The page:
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7 practical tips to help you quit smoking

While quitting smoking during lockdown hasn’t necessarily been a willing choice for Mzansi's smokers, it’s a reality that many are having to come to grips with since the government's U-turn on allowing the sale of cigarettes in level 4.

If you find yourself in short supply, or have already run out of smokes completely, here are some practical tips from the Cancer Association of South Africa (Cansa) and the National Council Against Smoking (NCAS) to help you cope as you kick the habit:

1. Decide on a date to quit

Unfortunately the decision to quit has been made for you, thanks to the cigarette ban — but if you are to succeed, it’s a decision you will have to embrace. If you have a few cigarettes left, work out when you’ll smoke your last one and prepare yourself for the fight that lies ahead.

2. Get rid of all reminders of smoking

This includes lighters, ashtrays and empty cigarette boxes.

3. Change your routine to avoid triggers

Identify any triggers that make you want to smoke and come up with a plan to avoid them or replace them. For instance, if you always enjoy a cigarette with a cup of coffee, try switching to tea.

4. Drink lots of water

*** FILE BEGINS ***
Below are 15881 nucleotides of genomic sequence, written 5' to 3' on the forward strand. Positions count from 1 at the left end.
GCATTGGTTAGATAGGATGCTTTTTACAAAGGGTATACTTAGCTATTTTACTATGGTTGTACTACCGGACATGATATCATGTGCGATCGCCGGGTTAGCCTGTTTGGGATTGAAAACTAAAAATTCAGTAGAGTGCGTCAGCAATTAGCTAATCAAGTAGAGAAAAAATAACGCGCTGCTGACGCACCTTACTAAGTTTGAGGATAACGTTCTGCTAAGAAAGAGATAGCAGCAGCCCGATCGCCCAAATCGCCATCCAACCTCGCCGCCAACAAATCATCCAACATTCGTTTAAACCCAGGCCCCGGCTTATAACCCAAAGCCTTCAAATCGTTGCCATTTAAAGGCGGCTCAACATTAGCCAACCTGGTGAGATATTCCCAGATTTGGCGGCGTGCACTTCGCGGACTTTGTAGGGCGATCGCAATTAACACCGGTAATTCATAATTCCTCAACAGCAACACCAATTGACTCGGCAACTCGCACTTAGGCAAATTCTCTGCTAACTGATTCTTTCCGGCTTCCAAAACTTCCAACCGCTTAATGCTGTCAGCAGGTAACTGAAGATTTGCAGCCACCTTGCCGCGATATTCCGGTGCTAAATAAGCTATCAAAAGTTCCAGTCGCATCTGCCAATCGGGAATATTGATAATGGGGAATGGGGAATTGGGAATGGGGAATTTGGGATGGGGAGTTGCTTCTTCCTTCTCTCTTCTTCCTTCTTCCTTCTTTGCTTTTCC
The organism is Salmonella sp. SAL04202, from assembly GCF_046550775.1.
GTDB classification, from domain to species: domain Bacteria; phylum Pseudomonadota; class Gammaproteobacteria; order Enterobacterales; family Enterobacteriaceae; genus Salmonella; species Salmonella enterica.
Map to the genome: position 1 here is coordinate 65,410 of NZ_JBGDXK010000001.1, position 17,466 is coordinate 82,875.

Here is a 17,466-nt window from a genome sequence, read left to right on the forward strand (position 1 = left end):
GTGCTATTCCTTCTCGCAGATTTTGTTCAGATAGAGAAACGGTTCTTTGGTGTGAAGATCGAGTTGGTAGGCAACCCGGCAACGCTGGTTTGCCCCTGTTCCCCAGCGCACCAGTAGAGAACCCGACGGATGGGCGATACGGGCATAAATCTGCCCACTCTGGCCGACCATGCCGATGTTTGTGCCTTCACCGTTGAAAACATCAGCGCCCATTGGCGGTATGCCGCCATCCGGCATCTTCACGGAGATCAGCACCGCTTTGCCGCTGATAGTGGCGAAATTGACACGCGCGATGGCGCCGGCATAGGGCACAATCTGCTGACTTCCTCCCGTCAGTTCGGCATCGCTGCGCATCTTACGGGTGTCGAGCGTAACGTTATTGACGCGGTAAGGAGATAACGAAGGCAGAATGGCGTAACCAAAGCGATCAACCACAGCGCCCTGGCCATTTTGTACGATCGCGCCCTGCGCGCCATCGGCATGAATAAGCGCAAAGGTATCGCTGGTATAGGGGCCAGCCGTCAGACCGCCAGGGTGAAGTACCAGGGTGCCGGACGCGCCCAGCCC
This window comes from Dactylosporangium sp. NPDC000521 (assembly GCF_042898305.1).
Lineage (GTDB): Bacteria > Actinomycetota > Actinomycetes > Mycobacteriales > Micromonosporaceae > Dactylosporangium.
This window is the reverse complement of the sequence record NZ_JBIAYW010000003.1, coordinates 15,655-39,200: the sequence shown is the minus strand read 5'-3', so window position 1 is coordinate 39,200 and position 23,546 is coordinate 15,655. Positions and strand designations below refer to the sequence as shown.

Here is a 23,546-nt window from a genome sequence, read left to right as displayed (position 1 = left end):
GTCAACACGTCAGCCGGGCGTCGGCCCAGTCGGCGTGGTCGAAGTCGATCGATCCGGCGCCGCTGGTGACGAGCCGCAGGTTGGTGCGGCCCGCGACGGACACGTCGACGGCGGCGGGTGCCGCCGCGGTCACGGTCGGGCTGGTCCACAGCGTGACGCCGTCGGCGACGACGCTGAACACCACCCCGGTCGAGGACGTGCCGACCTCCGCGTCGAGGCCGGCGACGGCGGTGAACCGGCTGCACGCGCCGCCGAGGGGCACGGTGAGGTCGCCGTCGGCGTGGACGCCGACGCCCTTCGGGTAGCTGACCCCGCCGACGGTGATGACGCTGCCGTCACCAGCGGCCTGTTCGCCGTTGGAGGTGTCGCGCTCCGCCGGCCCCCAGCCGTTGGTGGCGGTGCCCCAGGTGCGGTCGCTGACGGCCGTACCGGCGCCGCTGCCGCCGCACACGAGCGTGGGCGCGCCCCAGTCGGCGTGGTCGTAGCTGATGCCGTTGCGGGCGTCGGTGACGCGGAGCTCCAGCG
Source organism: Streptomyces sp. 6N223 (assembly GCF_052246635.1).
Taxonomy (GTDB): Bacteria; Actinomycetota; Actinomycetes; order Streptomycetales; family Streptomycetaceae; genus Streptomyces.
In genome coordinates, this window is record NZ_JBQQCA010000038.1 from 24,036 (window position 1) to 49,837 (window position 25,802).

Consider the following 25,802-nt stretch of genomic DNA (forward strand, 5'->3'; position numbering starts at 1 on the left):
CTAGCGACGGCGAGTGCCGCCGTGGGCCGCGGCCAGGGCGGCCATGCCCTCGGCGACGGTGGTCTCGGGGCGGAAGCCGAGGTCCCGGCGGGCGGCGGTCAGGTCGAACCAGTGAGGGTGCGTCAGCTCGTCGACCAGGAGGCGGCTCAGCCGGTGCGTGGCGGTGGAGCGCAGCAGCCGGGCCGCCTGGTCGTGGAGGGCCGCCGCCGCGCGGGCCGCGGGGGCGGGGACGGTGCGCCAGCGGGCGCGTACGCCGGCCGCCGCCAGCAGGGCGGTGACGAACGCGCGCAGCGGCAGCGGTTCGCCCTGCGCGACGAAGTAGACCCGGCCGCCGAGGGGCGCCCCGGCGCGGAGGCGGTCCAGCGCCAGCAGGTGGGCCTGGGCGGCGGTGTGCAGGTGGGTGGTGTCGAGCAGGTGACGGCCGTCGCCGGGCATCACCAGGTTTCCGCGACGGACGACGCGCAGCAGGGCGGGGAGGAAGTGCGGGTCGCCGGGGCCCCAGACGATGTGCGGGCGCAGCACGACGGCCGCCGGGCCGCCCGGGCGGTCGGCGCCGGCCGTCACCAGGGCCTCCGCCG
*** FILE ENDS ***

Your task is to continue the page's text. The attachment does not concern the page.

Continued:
This will help flush the nicotine from your body.

5. Give your mouth and hands something else to do.

Try sucking on a straw, chewing sugar-free gum or snacking on a carrot cut into small sticks. Keep your hands busy by playing with a pencil, a straw or some worry beads.

6. Become more active by exercising more.

At the moment, jogging, walking or cycling around your neighbourhood is limited to between 6am and 9am. If that's too early for you, decide on an exercise routine that you can follow in the comfort of your home and get moving. Here are some ideas to inspire you.

7. Forewarn your family, friends and colleagues that you're trying to quit

And ask them for their patience and support.


According to Cansa, the first two to three days are likely to be the most difficult, when you might feel overrun by cravings.

The good news is that each craving should fade after one to five minutes. The NCAS suggests you try counting to 100 — by the time you finish, the craving should hopefully have passed.

Craving a cigarette? Try counting to 100. By the time you finish the craving should hopefully have passed

You may also feel dizzy, get headaches or start coughing. These symptoms are normal and should improve after a few days and be completely gone within 14 days. So stay strong and push through. Many people have quit smoking and so can you.

In fact, the NCAS suggests you try to find an ex-smoker who has “been there, done that”, who can act as a sounding board and offer encouragement.

You can also turn to the following organisations for support:

  • call the NCAS quit line on 011 720 3145. They also send daily support via WhatsApp messages.

  • Sign up for Cansa's free eKick Butt programme at This online programmes uses a combination of e-mails, surveys and downloads to coach you through the quitting process.

  • Allan Carr is presenting “Easyway to Stop Smoking” clinics via live online group seminars during lockdown. Visit

  • The Heart and Stroke Foundation can be contacted at 084 250 7374 for support and assistance in quitting smoking during lockdown.

Originally appeared in The Sowetan at

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